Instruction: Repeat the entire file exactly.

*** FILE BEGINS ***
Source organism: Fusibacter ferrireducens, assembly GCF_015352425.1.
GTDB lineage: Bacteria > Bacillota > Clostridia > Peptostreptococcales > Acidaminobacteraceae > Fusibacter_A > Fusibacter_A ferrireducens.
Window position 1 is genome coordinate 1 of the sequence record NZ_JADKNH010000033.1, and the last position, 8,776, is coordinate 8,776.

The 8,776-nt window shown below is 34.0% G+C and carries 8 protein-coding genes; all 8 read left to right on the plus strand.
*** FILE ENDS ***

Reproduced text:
Source organism: Fusibacter ferrireducens, assembly GCF_015352425.1.
GTDB lineage: Bacteria > Bacillota > Clostridia > Peptostreptococcales > Acidaminobacteraceae > Fusibacter_A > Fusibacter_A ferrireducens.
Window position 1 is genome coordinate 1 of the sequence record NZ_JADKNH010000033.1, and the last position, 8,776, is coordinate 8,776.

The 8,776-nt window shown below is 34.0% G+C and carries 8 protein-coding genes; all 8 read left to right on the plus strand.